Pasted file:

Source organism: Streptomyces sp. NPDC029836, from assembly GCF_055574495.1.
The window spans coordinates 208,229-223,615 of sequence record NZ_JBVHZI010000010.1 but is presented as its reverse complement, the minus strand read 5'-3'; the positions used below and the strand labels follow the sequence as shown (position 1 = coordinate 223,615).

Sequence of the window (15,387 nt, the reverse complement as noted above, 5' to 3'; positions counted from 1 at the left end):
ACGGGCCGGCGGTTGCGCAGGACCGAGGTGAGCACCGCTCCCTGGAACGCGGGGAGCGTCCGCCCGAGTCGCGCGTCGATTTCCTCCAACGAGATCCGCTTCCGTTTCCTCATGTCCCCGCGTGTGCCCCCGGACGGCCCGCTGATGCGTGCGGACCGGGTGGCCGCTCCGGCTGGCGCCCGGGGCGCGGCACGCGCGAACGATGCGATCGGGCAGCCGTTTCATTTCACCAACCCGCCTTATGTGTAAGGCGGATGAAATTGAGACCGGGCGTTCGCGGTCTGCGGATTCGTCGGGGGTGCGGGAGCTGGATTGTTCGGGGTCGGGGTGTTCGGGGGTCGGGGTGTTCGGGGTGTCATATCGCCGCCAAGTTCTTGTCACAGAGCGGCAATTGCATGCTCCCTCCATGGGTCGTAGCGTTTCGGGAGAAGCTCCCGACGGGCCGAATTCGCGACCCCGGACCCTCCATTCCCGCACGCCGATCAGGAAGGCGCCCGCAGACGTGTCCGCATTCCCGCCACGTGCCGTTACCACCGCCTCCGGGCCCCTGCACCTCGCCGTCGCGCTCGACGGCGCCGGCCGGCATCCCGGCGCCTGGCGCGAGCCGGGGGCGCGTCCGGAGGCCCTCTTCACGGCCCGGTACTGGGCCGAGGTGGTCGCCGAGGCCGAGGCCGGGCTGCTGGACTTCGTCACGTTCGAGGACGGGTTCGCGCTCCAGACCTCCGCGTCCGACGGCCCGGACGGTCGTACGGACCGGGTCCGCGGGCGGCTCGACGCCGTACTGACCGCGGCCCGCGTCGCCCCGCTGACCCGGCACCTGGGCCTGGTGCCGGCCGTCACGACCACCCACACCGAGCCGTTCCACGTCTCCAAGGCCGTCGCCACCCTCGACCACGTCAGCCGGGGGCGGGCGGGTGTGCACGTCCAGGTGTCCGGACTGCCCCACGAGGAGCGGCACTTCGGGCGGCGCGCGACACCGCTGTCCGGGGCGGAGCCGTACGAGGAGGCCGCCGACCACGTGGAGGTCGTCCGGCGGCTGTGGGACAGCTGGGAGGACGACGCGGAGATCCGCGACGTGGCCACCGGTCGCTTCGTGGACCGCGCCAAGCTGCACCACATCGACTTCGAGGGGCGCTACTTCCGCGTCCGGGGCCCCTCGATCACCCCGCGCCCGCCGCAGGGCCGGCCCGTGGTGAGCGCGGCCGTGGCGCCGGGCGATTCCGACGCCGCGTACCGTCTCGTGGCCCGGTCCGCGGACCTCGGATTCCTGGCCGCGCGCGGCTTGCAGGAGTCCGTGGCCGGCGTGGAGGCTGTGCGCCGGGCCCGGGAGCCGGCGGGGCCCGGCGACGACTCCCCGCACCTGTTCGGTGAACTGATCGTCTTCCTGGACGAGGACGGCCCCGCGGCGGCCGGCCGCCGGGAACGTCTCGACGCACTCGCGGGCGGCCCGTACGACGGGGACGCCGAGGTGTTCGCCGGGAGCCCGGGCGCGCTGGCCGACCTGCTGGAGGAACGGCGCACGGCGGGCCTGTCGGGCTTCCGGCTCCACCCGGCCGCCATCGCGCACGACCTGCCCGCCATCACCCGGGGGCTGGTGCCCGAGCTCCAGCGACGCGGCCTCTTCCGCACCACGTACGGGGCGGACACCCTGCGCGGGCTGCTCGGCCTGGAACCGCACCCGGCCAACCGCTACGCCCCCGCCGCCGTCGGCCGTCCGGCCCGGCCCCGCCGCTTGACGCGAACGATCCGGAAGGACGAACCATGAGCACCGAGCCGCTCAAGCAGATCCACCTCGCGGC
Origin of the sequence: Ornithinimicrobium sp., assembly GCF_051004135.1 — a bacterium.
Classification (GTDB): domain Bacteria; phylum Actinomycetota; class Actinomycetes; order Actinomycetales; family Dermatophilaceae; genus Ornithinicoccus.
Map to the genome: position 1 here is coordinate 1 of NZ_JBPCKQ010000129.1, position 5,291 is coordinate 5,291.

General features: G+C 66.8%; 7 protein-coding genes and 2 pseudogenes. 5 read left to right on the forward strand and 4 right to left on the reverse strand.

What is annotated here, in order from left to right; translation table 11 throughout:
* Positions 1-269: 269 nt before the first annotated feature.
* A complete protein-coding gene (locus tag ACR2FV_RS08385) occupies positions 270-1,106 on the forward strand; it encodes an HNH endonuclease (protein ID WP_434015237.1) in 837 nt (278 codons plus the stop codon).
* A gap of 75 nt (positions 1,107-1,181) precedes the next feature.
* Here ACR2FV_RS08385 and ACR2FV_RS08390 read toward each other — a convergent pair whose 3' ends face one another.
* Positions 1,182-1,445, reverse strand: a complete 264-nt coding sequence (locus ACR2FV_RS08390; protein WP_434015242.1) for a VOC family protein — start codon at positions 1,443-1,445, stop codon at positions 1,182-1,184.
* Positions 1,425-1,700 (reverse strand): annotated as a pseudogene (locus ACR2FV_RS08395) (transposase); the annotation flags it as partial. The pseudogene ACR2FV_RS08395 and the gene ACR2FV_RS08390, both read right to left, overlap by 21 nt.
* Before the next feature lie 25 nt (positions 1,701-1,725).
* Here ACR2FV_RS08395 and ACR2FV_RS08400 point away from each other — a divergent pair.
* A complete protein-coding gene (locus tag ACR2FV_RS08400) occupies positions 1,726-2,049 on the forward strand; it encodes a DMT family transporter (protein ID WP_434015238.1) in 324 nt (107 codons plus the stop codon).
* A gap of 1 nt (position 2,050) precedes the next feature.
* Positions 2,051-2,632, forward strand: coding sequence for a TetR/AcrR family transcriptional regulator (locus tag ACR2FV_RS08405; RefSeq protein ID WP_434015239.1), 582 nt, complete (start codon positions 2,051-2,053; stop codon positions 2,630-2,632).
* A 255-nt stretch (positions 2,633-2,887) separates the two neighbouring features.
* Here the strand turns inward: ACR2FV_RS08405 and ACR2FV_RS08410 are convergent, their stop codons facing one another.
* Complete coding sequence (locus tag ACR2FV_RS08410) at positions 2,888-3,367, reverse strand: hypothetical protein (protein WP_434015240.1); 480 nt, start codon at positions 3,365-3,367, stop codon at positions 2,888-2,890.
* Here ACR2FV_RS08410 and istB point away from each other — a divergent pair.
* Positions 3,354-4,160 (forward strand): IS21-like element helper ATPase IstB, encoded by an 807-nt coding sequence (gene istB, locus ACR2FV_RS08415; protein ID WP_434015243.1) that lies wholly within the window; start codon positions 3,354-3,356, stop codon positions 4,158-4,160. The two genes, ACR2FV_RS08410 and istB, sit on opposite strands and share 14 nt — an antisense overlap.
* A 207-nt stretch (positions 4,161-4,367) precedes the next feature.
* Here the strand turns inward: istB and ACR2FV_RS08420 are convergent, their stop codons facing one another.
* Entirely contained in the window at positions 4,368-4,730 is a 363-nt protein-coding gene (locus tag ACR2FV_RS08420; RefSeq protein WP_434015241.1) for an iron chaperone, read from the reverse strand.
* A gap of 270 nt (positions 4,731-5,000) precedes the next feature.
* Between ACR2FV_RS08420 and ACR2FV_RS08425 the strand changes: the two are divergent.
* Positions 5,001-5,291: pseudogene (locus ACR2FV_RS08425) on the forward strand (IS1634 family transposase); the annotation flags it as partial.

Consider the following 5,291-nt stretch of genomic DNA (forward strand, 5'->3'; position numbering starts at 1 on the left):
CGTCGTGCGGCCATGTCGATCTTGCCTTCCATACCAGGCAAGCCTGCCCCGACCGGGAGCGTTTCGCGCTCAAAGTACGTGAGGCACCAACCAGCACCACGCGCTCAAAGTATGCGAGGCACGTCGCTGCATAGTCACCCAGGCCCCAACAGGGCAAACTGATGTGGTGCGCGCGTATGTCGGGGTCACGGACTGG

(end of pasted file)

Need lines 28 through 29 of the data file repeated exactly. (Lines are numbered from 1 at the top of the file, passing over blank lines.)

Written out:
* Entirely contained in the window at positions 4,368-4,730 is a 363-nt protein-coding gene (locus tag ACR2FV_RS08420; RefSeq protein WP_434015241.1) for an iron chaperone, read from the reverse strand.
* A gap of 270 nt (positions 4,731-5,000) precedes the next feature.